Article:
that our rights’ are secure.     Dotcom and his family are entitled to
such an enquiry and also an apology.

Sunday, September 16, 2012

In The National Interest

Investors, share brokers and writers have all raised concerns about
the Haier bid for Fisher and Paykel. One prominent writer /economist
has even suggested a joint venture with a majority share holding
remaining here.

Sentiment and emotion have no economic reason usually but in the case
of F& P they do.

This company is an icon that we are all proud of.  Fisher and Paykel
is a first choice or option for most kiwis.

The increasingly wide kiwi diaspora is keen not only to talk this
company up but to show their dish draw dishwasher to their neighbours
in Brooklyn or Paddington. What better symbol of both our industrial
heritage and modern know how is there?

.
The brand, the innovation and the underlying financial value and F&P
shows the world of what we can do and achieve. Also that New Zealand
is not only dairy farms, film sets and beautiful scenery.

Government should and many others do act in the national interest.
It is in the national interest for F&P to remain in majority kiwi
ownership. To ensure this happens the government could instruct the
ACC board to take a strategic shareholding in F&P.  This would be
publicly popular and also caste the ACC board in favourable light.

Wednesday, August 1, 2012

Three Lamps Ponsonby

The return of these lamps to Ponsonby is fantastic news.

It has been long awaited and would not of happened with out the generosity of the Cossar family as reported but also the efforts  of former Western Bays Community Board member  Bruce Kilminster who tirelessly pursed all options to get the Three Lamps back into their rightful place.Tricia Reade continued his fine efforts and she was able to bring the final negotiations to an ultimately successful conclusion.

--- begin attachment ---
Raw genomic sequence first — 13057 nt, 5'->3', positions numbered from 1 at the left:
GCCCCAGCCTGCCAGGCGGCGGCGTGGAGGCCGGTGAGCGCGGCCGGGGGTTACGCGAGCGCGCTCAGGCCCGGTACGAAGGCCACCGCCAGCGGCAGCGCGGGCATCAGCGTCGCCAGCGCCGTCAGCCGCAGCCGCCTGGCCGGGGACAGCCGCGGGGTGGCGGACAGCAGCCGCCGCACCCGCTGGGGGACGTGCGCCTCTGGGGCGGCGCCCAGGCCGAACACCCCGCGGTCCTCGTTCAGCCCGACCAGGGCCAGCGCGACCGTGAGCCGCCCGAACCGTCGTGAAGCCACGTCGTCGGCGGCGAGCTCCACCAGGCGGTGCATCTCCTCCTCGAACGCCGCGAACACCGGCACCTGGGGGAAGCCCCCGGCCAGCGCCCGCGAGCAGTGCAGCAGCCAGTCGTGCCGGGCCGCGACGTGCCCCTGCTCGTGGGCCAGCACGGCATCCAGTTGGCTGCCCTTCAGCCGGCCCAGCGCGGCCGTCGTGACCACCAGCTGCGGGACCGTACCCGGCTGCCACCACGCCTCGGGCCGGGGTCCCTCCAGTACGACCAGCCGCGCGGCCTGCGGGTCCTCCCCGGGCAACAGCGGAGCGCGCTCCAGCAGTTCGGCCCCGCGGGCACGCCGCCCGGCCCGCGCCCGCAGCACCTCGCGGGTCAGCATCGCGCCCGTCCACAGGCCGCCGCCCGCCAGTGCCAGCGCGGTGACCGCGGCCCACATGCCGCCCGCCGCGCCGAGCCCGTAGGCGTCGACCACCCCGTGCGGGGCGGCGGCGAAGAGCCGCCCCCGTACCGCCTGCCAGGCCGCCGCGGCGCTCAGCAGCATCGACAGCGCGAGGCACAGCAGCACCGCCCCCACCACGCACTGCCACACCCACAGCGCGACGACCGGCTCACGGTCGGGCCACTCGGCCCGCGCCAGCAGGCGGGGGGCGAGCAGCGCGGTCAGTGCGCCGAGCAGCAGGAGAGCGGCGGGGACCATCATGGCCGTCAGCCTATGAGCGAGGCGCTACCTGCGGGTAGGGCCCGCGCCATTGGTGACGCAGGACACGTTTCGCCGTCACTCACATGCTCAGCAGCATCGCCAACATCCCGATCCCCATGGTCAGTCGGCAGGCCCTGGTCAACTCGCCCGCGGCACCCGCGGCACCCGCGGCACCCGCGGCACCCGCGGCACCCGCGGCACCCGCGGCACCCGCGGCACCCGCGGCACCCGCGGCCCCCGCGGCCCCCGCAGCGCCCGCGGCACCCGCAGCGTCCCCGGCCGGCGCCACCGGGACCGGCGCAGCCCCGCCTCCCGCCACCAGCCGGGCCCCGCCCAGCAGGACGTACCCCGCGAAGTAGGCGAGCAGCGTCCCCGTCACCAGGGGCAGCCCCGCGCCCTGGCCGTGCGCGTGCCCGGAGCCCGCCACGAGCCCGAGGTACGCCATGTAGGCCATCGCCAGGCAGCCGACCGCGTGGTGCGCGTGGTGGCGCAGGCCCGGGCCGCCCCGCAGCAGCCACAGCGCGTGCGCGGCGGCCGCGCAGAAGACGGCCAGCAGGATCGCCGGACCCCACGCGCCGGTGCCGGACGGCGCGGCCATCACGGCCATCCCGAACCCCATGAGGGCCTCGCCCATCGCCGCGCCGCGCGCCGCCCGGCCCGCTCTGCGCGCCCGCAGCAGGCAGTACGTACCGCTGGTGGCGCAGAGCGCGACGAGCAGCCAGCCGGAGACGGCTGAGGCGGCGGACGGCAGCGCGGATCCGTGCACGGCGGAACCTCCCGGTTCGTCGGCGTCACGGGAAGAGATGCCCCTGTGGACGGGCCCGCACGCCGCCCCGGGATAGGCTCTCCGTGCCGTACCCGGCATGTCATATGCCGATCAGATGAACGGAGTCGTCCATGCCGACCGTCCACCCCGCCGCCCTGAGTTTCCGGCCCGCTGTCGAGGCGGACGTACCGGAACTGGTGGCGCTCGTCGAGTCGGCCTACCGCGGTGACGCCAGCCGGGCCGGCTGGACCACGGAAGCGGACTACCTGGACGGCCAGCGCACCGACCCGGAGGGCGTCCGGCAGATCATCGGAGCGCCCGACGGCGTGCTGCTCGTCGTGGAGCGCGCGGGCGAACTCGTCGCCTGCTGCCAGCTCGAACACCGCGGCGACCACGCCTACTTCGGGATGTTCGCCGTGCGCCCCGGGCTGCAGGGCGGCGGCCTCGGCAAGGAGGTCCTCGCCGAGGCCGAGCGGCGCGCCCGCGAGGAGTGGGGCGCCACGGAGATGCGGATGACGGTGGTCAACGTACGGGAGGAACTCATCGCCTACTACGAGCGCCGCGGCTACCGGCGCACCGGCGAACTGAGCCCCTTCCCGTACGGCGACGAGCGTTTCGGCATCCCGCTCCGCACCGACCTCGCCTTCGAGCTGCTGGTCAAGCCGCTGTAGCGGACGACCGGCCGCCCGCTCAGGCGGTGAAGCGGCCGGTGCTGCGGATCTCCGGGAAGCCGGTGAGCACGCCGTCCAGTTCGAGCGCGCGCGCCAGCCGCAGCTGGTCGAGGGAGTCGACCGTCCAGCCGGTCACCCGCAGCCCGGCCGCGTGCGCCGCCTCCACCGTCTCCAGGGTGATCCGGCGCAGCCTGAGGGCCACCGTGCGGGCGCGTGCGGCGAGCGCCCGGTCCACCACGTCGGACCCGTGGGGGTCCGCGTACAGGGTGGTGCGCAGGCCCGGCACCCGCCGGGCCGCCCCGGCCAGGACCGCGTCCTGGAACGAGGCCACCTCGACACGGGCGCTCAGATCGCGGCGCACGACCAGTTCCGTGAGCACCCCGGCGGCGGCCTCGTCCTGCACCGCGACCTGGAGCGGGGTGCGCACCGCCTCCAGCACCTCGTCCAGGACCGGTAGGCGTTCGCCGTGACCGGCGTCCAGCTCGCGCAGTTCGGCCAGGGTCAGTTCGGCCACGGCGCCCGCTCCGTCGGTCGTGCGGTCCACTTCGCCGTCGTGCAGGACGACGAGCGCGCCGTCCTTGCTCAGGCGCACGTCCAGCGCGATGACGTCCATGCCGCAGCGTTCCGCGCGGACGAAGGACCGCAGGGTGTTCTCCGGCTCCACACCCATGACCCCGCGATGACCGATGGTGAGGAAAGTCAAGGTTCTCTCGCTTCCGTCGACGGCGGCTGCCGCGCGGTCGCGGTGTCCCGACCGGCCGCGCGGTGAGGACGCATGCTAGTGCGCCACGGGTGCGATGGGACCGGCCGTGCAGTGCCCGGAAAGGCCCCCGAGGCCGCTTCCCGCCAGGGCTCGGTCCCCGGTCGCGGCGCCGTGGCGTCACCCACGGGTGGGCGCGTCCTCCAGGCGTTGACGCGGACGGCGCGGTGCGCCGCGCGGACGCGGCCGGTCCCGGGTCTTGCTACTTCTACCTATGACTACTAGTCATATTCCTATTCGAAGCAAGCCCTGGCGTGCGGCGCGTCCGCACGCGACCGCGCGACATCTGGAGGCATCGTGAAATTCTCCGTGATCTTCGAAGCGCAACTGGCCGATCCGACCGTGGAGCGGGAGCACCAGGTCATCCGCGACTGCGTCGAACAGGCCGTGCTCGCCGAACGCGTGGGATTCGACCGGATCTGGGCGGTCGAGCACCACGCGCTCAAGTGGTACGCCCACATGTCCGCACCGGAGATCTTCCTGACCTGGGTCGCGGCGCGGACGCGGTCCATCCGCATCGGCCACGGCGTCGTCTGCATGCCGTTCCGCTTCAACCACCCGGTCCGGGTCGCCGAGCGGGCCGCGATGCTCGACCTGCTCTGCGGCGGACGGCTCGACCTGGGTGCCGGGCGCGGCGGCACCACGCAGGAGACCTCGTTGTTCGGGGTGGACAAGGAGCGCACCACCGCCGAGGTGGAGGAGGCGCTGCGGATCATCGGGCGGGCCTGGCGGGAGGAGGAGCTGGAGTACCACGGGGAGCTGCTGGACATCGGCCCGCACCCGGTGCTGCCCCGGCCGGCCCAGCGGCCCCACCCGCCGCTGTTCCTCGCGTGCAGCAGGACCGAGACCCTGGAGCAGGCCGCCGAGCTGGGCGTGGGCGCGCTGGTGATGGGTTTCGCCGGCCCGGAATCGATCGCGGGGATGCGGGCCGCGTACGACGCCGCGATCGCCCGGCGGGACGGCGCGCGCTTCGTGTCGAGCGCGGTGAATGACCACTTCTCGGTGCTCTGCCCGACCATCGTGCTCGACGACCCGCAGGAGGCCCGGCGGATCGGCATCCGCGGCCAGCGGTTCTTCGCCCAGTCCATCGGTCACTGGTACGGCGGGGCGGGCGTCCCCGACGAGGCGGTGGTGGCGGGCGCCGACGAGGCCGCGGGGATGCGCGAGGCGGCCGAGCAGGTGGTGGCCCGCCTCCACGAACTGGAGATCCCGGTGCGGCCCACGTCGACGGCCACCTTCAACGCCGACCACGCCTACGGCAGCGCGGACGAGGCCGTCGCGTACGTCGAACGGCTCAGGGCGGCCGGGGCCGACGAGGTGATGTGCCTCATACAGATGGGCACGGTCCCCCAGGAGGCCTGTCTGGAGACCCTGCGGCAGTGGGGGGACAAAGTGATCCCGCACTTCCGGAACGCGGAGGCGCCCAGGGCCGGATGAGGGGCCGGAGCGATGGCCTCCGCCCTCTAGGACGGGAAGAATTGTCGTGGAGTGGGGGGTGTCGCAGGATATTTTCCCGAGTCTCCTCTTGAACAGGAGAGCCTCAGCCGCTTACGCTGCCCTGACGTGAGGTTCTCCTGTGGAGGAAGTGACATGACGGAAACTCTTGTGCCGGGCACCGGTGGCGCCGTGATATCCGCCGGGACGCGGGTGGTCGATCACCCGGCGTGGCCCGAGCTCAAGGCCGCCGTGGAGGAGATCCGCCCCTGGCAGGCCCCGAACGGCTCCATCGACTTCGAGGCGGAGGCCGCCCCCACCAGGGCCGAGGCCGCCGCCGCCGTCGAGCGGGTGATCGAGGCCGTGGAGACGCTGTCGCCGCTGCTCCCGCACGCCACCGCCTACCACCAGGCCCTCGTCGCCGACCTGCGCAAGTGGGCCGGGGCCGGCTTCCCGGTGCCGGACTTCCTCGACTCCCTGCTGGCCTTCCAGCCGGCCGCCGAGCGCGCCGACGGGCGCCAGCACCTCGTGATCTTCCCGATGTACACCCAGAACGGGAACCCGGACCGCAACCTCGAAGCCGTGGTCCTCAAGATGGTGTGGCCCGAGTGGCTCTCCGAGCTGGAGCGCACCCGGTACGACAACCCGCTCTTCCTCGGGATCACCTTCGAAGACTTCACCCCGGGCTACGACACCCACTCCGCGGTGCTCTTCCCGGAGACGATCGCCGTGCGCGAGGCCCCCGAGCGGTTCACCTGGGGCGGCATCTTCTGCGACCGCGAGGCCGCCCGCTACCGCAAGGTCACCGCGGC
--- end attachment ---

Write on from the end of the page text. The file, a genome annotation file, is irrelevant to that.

Our ever increasing diaspora are  returning to the cities and towns  of their birth  often with mokapuna seeking to find where their forbears came from.  Film productions  are also seeking locations will find the return  Three Lamps most  satisfying  .They are a  wonderful  addiction to the historic neighbourhods of Freemens Bay and Ponsonby where people can connect with their soul.

Heritage buildings, street scape, including furnishings and  lighting are also  important .With the reinstatement  of the Three Lamps , the poll and foundations one would expect  be of the same style and standard .

To complete the picture the streetlights  around There Lamps should  complement and the undergrounding  of cables and telegraph wires should happen simultaneously .When this has been completed the Waitamata Board can congratulate themselves on a another  job well done. This will also help local retail and other commercial business.